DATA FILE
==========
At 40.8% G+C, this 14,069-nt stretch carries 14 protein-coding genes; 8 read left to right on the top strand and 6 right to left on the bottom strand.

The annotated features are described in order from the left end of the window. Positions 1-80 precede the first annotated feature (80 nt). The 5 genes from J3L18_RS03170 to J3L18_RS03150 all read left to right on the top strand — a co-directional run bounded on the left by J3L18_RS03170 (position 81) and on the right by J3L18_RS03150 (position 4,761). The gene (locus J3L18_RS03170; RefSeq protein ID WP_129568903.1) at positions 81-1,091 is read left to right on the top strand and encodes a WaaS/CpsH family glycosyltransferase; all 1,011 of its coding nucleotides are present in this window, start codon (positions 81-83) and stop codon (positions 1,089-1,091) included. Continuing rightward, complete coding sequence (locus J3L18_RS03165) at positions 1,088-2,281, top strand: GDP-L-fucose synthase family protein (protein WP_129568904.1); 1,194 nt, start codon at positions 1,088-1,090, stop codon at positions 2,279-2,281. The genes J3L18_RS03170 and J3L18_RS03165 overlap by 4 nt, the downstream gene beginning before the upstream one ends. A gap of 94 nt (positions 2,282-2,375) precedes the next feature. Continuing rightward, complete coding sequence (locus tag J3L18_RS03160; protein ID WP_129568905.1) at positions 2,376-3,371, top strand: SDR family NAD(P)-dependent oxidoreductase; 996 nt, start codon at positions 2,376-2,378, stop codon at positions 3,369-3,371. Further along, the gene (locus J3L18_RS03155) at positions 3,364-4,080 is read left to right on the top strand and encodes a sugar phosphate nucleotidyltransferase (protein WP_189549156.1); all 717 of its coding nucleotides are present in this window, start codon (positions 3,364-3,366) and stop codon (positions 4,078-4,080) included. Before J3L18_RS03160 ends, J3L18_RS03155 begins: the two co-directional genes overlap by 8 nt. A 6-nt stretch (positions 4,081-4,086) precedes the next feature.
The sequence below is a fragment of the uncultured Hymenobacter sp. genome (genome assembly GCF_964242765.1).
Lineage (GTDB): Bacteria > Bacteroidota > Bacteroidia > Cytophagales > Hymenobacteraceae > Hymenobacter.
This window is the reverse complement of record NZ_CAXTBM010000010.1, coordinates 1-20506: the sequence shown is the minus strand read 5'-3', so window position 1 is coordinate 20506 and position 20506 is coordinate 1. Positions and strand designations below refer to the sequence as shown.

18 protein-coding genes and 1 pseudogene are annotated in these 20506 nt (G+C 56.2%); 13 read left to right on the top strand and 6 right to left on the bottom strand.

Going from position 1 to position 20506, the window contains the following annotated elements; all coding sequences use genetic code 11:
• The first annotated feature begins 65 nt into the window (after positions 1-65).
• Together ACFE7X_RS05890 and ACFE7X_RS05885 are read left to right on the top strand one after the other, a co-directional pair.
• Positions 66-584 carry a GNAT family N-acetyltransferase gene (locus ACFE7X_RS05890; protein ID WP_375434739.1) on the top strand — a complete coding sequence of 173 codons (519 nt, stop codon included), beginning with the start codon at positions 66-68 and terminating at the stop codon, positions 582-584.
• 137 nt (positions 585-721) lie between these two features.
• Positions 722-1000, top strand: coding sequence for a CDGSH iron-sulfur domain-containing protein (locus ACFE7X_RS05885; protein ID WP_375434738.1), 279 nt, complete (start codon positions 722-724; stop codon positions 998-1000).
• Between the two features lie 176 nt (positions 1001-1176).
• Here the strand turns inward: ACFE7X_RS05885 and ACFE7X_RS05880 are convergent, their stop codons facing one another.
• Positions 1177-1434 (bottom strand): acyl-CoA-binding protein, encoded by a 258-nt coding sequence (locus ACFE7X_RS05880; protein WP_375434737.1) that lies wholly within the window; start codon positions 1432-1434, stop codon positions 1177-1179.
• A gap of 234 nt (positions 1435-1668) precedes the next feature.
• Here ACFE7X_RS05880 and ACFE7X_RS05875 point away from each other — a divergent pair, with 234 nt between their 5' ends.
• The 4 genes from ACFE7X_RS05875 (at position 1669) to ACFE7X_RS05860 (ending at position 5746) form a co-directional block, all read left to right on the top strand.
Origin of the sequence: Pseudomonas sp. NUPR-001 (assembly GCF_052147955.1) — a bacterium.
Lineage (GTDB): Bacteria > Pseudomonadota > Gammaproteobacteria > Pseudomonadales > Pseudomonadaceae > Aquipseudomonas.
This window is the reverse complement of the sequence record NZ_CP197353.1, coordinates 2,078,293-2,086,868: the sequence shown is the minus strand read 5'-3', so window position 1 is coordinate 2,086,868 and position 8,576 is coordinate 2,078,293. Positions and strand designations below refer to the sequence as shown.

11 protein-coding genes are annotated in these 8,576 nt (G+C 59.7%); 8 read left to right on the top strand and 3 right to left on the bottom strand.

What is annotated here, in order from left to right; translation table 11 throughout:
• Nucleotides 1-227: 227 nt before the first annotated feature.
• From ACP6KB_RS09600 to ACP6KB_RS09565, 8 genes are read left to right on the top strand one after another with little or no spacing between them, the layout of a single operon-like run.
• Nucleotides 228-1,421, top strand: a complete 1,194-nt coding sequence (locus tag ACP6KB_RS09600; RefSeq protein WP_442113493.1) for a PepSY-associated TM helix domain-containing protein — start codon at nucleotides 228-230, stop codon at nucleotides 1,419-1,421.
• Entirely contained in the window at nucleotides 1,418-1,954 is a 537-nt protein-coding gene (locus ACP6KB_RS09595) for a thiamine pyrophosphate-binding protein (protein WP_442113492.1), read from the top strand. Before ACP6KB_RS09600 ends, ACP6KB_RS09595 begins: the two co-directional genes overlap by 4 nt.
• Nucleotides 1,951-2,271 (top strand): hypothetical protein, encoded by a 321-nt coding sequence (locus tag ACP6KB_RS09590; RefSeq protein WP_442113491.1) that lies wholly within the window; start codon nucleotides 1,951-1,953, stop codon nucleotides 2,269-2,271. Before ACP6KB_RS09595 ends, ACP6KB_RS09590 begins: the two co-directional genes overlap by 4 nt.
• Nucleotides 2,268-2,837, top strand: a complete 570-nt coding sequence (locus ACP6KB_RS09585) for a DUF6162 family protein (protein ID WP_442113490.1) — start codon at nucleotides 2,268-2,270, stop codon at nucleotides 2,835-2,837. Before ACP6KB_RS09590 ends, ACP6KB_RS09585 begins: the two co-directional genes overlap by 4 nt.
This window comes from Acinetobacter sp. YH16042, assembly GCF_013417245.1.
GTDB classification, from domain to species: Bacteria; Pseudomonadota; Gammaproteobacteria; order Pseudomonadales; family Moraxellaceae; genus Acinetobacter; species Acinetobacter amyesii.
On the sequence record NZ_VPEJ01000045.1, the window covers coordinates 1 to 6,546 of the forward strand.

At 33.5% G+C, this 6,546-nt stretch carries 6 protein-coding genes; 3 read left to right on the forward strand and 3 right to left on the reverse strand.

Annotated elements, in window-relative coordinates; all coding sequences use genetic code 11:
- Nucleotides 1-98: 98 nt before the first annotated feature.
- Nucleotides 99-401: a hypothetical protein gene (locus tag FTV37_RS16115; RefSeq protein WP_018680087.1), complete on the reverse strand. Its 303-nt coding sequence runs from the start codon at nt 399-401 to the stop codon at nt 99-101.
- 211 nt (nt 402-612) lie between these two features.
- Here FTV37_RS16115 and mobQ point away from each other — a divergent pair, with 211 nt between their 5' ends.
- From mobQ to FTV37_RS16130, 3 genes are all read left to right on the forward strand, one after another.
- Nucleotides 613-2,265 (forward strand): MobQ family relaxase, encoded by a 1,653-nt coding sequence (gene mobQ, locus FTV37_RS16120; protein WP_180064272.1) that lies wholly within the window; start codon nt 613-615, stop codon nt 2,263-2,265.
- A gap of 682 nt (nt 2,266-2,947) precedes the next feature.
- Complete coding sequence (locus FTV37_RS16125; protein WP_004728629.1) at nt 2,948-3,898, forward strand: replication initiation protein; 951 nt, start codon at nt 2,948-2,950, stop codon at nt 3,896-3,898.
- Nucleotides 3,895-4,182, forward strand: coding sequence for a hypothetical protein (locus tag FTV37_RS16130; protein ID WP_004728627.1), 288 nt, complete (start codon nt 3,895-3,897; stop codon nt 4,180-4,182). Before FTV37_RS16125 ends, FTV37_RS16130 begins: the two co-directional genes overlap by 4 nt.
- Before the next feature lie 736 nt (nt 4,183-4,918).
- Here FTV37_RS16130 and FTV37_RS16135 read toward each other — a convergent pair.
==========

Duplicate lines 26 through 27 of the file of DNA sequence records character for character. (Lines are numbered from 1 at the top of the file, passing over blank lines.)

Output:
• Nucleotides 228-1,421, top strand: a complete 1,194-nt coding sequence (locus tag ACP6KB_RS09600; RefSeq protein WP_442113493.1) for a PepSY-associated TM helix domain-containing protein — start codon at nucleotides 228-230, stop codon at nucleotides 1,419-1,421.
• Entirely contained in the window at nucleotides 1,418-1,954 is a 537-nt protein-coding gene (locus ACP6KB_RS09595) for a thiamine pyrophosphate-binding protein (protein WP_442113492.1), read from the top strand. Before ACP6KB_RS09600 ends, ACP6KB_RS09595 begins: the two co-directional genes overlap by 4 nt.